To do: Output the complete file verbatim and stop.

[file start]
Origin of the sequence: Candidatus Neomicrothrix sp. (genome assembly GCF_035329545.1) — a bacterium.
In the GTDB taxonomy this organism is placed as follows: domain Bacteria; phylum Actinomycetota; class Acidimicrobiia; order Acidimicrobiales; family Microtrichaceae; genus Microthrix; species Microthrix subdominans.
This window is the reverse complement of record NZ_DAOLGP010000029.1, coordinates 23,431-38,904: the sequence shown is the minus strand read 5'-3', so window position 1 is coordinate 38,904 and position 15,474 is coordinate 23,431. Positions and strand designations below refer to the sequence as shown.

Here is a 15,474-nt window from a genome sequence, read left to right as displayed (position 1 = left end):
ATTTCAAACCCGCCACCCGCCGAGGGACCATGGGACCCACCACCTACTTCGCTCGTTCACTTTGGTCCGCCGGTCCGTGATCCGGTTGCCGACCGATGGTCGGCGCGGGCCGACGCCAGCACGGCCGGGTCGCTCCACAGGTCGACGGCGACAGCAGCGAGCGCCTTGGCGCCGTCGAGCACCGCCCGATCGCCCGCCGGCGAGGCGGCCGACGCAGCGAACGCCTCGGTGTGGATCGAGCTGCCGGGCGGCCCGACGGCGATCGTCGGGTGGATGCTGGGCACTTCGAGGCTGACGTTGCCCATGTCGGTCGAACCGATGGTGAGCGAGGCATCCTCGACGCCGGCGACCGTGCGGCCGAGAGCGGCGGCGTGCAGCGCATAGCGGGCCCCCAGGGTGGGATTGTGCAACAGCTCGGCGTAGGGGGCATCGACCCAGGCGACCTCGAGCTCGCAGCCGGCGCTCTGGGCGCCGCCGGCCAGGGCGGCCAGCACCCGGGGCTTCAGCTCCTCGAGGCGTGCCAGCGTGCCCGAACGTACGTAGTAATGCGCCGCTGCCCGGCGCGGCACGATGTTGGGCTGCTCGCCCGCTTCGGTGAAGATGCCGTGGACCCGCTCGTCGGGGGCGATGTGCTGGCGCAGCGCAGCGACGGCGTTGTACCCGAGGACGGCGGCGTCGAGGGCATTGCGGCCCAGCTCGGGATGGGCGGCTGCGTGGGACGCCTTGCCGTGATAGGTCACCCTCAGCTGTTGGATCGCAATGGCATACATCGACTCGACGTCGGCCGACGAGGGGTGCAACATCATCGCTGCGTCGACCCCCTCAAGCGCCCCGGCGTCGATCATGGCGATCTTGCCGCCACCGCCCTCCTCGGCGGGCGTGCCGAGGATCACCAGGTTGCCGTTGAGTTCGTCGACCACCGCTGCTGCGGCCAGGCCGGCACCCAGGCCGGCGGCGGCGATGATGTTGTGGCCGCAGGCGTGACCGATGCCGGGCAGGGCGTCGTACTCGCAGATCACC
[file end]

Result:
Origin of the sequence: Candidatus Neomicrothrix sp. (genome assembly GCF_035329545.1) — a bacterium.
In the GTDB taxonomy this organism is placed as follows: domain Bacteria; phylum Actinomycetota; class Acidimicrobiia; order Acidimicrobiales; family Microtrichaceae; genus Microthrix; species Microthrix subdominans.
This window is the reverse complement of record NZ_DAOLGP010000029.1, coordinates 23,431-38,904: the sequence shown is the minus strand read 5'-3', so window position 1 is coordinate 38,904 and position 15,474 is coordinate 23,431. Positions and strand designations below refer to the sequence as shown.

Here is a 15,474-nt window from a genome sequence, read left to right as displayed (position 1 = left end):
ATTTCAAACCCGCCACCCGCCGAGGGACCATGGGACCCACCACCTACTTCGCTCGTTCACTTTGGTCCGCCGGTCCGTGATCCGGTTGCCGACCGATGGTCGGCGCGGGCCGACGCCAGCACGGCCGGGTCGCTCCACAGGTCGACGGCGACAGCAGCGAGCGCCTTGGCGCCGTCGAGCACCGCCCGATCGCCCGCCGGCGAGGCGGCCGACGCAGCGAACGCCTCGGTGTGGATCGAGCTGCCGGGCGGCCCGACGGCGATCGTCGGGTGGATGCTGGGCACTTCGAGGCTGACGTTGCCCATGTCGGTCGAACCGATGGTGAGCGAGGCATCCTCGACGCCGGCGACCGTGCGGCCGAGAGCGGCGGCGTGCAGCGCATAGCGGGCCCCCAGGGTGGGATTGTGCAACAGCTCGGCGTAGGGGGCATCGACCCAGGCGACCTCGAGCTCGCAGCCGGCGCTCTGGGCGCCGCCGGCCAGGGCGGCCAGCACCCGGGGCTTCAGCTCCTCGAGGCGTGCCAGCGTGCCCGAACGTACGTAGTAATGCGCCGCTGCCCGGCGCGGCACGATGTTGGGCTGCTCGCCCGCTTCGGTGAAGATGCCGTGGACCCGCTCGTCGGGGGCGATGTGCTGGCGCAGCGCAGCGACGGCGTTGTACCCGAGGACGGCGGCGTCGAGGGCATTGCGGCCCAGCTCGGGATGGGCGGCTGCGTGGGACGCCTTGCCGTGATAGGTCACCCTCAGCTGTTGGATCGCAATGGCATACATCGACTCGACGTCGGCCGACGAGGGGTGCAACATCATCGCTGCGTCGACCCCCTCAAGCGCCCCGGCGTCGATCATGGCGATCTTGCCGCCACCGCCCTCCTCGGCGGGCGTGCCGAGGATCACCAGGTTGCCGTTGAGTTCGTCGACCACCGCTGCTGCGGCCAGGCCGGCACCCAGGCCGGCGGCGGCGATGATGTTGTGGCCGCAGGCGTGACCGATGCCGGGCAGGGCGTCGTACTCGCAGATCACC